For many years’ scientists have suggested that the future of major health advances would involve digital microchips scanning the body. Ten years ago, predictions suggested that we might see such technologies as early as 2020; however, they didn’t predict they would be available in 2012.

The British Lloyds Pharmacy made an announcement last week that a digestible digital smart pill would likely be available for sale in September, this year. Lloyds Pharmacy claims the service will cost approximately £50 ($77) per month.

This technology is set to advance dramatically in coming years. The digital pill age starts here in 2012! But what does this pill do? This digital smart pill will allow doctors to determine if their patient’s medication is being taken properly. Interestingly, up-to 50% of patents don’t take their medication properly, making this advance important, and hopefully effective. In the near future, similar technology might be able to detect many diseases and cancers well before they become destructive.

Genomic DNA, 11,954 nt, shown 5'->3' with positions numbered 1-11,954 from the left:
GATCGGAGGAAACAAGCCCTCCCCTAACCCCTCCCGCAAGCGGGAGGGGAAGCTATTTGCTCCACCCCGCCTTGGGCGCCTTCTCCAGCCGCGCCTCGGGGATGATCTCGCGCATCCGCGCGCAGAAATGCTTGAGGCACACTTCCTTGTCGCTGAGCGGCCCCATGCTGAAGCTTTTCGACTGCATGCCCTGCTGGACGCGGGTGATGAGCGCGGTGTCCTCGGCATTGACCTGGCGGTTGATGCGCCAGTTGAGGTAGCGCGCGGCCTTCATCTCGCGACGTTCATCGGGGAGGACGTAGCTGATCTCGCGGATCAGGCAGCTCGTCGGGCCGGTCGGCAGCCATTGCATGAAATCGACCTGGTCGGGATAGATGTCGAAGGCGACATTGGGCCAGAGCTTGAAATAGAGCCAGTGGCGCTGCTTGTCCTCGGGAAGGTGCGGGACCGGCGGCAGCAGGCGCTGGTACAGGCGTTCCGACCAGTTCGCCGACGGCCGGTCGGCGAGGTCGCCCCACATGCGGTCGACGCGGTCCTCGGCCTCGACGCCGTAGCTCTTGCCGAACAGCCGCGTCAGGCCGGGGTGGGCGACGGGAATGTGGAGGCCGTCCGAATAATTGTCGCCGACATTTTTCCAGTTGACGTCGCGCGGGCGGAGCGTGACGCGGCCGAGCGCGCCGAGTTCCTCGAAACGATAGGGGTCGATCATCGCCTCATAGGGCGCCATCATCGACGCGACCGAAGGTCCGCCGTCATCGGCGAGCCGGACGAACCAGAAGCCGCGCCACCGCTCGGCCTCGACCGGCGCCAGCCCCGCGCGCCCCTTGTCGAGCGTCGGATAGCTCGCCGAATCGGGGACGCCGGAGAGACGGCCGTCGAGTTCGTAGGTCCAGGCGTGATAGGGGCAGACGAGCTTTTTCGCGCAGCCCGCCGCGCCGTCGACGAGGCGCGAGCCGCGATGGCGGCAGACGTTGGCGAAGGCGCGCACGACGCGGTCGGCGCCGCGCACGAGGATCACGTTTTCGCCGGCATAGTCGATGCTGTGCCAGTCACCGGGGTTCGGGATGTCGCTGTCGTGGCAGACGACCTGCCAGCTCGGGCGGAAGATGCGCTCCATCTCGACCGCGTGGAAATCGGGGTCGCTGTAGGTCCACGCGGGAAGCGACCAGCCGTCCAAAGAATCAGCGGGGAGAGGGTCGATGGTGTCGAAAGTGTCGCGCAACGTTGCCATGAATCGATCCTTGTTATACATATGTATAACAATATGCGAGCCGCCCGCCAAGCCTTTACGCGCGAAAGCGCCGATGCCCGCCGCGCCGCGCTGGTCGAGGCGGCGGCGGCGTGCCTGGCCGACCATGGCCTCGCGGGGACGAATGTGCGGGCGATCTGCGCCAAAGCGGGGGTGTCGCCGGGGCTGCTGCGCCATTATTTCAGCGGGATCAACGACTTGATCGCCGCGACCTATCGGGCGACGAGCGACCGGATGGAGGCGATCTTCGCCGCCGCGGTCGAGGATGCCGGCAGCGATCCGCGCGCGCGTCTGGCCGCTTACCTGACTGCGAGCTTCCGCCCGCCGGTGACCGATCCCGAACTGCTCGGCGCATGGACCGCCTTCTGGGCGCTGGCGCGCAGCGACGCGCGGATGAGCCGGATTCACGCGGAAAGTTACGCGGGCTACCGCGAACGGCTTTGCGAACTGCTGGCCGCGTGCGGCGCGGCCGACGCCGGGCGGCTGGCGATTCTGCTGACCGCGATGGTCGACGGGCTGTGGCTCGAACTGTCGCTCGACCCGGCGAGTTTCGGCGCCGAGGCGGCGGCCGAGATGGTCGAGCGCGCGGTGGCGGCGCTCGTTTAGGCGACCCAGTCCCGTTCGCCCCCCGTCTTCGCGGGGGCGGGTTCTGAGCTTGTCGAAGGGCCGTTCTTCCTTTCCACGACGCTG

The sensor is smaller than a grain of rice, and the data the chip collects will be sent to the patient’s smart-phone device, or internet enabled device.

Whilst many previous trials have taken place, it is believed that this is one of the first ever smart-pills to enter a consumer market.

How it works:

Steve Gray (Lloydspharmacy, Director): ‘Anyone taking several medications knows how easy it can be to lose track of whether or not you’ve taken the correct tablets that day’.

‘Add to that complex health issues and families caring for loved ones who may not live with them and you can appreciate the benefits of an information service that helps patients get the most from their treatments and for families to help them remain well.’